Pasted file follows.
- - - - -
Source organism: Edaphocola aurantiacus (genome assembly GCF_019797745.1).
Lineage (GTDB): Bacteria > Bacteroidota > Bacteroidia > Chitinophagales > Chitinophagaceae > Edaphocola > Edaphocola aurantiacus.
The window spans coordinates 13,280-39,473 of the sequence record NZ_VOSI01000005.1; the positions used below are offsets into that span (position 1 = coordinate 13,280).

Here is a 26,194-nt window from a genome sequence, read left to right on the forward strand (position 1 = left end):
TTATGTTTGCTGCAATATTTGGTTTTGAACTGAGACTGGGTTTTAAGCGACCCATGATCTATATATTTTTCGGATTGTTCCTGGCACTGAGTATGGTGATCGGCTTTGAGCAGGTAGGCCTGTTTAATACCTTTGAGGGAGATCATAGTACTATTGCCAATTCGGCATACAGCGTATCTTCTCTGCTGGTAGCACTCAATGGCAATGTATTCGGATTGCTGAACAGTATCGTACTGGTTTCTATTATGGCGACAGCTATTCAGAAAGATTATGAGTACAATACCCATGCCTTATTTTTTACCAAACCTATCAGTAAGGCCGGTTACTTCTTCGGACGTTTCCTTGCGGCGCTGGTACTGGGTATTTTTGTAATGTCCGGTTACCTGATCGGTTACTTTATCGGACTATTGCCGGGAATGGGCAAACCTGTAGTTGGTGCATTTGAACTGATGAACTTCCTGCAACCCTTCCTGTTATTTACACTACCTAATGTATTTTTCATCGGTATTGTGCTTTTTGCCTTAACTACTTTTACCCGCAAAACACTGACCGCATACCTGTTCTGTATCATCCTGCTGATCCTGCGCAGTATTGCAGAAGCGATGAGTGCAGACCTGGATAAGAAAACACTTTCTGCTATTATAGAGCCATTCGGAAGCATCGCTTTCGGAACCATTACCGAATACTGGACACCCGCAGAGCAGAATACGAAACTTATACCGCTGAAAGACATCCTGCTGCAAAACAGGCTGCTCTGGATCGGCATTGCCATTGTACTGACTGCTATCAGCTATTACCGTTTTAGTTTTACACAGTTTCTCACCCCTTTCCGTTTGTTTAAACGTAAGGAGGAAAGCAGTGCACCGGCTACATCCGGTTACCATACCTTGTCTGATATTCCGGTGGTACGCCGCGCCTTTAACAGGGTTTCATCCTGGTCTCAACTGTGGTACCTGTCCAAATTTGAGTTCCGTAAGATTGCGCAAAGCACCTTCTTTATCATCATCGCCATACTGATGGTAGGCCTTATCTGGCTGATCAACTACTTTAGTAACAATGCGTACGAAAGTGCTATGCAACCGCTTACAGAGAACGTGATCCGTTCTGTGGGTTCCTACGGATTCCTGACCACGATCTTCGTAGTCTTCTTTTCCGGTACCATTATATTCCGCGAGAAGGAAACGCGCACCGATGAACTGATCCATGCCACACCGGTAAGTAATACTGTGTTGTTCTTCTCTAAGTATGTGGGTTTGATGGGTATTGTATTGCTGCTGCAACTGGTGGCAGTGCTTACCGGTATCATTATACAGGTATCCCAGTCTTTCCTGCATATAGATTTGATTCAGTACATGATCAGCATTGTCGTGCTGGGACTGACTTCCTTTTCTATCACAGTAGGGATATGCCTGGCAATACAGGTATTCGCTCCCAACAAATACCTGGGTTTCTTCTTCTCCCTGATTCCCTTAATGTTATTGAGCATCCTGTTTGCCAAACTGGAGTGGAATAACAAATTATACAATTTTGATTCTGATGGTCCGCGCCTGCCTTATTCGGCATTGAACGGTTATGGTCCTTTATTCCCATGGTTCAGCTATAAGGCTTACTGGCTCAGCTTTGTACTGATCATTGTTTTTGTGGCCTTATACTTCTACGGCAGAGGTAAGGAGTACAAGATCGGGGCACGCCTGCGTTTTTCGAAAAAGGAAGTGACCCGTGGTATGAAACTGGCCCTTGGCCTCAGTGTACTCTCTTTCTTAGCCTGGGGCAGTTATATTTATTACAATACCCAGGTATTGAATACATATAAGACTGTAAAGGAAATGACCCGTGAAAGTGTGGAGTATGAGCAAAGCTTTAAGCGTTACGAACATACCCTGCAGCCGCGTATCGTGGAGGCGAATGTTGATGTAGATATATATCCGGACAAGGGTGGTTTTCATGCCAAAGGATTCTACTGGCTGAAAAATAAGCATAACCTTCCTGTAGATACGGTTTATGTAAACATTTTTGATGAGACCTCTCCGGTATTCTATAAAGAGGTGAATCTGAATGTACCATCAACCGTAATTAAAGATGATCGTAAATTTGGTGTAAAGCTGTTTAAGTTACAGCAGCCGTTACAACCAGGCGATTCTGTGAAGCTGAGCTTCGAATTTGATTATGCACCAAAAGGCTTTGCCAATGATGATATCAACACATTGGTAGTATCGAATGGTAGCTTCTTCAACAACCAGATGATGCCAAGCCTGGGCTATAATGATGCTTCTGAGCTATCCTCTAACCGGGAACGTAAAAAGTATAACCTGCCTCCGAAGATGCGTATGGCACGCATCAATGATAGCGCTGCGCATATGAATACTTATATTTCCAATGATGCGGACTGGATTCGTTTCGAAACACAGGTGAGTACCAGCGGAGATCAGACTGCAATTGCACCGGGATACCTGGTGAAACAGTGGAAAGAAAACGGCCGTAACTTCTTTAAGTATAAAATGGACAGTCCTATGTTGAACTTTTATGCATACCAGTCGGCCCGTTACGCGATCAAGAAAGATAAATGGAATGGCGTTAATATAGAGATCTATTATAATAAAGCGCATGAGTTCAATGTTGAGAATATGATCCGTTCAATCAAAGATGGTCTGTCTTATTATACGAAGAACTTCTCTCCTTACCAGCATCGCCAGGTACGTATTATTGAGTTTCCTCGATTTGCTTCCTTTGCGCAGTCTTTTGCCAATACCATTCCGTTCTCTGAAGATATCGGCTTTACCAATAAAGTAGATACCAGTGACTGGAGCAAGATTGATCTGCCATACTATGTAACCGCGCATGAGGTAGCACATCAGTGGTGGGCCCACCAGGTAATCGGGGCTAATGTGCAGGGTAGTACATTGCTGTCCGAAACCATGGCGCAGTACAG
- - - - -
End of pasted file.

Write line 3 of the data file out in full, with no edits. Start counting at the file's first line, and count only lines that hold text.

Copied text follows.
The window spans coordinates 13,280-39,473 of the sequence record NZ_VOSI01000005.1; the positions used below are offsets into that span (position 1 = coordinate 13,280).